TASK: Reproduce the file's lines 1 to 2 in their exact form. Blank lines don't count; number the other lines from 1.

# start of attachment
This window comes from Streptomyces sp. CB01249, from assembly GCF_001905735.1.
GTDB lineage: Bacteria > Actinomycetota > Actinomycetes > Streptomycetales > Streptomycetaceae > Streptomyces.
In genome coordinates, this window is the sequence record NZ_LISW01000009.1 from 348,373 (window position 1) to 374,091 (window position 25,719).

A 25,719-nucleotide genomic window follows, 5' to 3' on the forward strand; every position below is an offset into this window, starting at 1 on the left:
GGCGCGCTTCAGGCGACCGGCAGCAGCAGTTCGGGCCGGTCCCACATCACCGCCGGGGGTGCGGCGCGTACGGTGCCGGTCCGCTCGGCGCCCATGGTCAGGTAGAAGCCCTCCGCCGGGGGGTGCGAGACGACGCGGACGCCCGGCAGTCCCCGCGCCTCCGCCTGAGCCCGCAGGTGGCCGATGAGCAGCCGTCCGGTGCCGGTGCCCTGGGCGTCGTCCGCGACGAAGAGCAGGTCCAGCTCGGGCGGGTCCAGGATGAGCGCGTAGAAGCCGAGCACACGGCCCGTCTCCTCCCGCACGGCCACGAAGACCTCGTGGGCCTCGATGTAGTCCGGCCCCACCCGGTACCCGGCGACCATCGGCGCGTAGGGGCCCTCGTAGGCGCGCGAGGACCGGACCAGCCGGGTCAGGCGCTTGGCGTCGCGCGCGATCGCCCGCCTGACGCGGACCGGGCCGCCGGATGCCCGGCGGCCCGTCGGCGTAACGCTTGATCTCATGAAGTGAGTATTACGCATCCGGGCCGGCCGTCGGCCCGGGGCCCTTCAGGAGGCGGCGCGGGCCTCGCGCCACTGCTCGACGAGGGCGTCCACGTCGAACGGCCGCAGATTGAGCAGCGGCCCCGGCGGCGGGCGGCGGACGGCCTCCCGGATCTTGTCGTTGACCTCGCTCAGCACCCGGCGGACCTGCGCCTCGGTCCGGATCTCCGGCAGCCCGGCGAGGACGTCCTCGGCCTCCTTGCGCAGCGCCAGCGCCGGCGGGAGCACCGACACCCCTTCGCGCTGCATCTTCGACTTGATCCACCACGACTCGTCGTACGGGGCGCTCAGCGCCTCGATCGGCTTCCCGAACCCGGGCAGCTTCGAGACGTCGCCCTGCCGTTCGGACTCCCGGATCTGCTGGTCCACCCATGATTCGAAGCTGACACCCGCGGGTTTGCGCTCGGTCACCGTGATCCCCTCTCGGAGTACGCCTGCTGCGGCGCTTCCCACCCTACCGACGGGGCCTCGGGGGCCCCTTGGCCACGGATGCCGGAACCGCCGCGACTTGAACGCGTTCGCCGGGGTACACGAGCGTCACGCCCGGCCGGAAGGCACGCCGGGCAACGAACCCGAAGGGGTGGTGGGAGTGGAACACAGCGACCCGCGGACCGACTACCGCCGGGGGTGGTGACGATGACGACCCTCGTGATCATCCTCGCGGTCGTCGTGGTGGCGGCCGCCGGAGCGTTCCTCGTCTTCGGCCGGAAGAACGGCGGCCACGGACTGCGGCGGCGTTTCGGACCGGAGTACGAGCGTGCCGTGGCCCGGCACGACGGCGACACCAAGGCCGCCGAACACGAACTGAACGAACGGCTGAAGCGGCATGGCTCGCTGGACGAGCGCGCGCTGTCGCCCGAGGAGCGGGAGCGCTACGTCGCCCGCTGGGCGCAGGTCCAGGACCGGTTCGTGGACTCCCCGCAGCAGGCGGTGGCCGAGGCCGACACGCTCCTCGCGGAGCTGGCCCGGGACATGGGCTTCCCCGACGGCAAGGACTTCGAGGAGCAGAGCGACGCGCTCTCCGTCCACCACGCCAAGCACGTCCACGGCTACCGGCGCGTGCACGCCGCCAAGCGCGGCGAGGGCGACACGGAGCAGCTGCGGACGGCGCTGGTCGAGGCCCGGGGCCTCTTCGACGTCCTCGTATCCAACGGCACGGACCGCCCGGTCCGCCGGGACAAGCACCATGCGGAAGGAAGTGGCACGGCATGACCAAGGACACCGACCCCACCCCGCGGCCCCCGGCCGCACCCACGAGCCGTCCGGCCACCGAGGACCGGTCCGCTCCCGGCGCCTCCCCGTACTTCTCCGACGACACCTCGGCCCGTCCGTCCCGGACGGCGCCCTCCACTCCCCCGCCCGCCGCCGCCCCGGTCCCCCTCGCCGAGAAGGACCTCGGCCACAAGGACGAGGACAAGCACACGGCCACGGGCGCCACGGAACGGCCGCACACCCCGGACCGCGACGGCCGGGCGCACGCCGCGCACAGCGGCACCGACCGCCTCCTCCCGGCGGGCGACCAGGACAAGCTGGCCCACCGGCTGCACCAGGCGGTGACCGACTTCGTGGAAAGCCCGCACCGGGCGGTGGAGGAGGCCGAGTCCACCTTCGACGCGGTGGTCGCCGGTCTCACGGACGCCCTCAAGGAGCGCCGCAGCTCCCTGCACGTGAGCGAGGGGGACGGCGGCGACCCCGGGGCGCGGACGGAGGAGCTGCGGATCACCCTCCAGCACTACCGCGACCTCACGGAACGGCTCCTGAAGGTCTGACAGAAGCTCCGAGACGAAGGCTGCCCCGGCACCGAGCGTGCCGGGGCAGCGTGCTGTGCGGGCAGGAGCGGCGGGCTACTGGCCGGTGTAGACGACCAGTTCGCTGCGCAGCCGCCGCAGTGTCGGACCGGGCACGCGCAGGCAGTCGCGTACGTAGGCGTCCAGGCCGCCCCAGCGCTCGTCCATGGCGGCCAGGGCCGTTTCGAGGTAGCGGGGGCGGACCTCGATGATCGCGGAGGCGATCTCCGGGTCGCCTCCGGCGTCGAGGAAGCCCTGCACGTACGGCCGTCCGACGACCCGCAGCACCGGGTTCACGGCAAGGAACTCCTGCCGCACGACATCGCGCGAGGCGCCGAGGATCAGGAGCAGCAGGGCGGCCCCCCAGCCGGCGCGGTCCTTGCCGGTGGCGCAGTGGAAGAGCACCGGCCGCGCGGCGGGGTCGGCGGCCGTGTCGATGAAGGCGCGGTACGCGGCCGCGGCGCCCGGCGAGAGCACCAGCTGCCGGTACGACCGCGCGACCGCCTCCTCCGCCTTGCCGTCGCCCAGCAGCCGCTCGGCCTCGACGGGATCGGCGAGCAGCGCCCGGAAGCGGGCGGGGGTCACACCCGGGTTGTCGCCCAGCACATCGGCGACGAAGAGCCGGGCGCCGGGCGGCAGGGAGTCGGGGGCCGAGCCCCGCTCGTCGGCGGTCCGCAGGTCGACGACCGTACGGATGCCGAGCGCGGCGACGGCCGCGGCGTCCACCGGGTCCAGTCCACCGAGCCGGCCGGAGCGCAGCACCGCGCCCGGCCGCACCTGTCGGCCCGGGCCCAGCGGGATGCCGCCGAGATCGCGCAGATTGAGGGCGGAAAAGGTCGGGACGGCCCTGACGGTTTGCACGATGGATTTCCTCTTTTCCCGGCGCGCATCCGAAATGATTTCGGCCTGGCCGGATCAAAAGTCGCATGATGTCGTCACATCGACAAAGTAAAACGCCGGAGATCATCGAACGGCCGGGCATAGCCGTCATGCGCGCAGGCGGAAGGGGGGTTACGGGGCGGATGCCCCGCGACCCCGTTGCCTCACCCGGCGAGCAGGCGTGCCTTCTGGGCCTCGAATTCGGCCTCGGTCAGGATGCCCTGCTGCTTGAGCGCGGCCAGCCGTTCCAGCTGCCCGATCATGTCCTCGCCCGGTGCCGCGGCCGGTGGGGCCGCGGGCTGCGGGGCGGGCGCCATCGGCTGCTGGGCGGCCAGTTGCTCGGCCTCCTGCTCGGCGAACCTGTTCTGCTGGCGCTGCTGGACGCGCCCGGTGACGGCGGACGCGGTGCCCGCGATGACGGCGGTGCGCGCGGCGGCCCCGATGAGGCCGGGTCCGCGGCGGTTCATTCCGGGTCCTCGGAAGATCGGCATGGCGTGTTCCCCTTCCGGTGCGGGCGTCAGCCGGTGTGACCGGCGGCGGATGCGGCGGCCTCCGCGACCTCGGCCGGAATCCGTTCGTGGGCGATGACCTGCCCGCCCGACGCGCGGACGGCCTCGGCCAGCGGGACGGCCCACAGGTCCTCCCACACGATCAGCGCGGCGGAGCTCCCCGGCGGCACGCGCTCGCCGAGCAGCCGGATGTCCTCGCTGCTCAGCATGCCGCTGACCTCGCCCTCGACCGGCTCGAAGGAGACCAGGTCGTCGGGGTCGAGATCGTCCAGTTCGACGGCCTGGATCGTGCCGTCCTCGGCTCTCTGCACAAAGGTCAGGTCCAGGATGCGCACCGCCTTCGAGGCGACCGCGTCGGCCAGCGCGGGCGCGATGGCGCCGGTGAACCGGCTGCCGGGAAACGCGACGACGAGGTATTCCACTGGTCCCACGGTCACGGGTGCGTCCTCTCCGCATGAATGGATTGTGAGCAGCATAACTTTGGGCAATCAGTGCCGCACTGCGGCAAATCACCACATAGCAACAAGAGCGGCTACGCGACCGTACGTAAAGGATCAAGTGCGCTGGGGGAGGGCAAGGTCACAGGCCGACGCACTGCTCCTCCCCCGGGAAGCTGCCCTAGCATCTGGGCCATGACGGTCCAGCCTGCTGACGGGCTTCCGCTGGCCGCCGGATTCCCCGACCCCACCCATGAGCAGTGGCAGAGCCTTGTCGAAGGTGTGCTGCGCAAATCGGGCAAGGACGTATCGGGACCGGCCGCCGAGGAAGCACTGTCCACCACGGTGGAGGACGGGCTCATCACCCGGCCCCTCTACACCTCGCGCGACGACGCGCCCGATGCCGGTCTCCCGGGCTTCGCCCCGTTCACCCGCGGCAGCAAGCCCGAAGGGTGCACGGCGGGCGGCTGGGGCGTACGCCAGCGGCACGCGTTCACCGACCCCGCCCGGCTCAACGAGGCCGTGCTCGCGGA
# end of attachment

This window comes from Streptomyces sp. CB01249, from assembly GCF_001905735.1.
GTDB lineage: Bacteria > Actinomycetota > Actinomycetes > Streptomycetales > Streptomycetaceae > Streptomyces.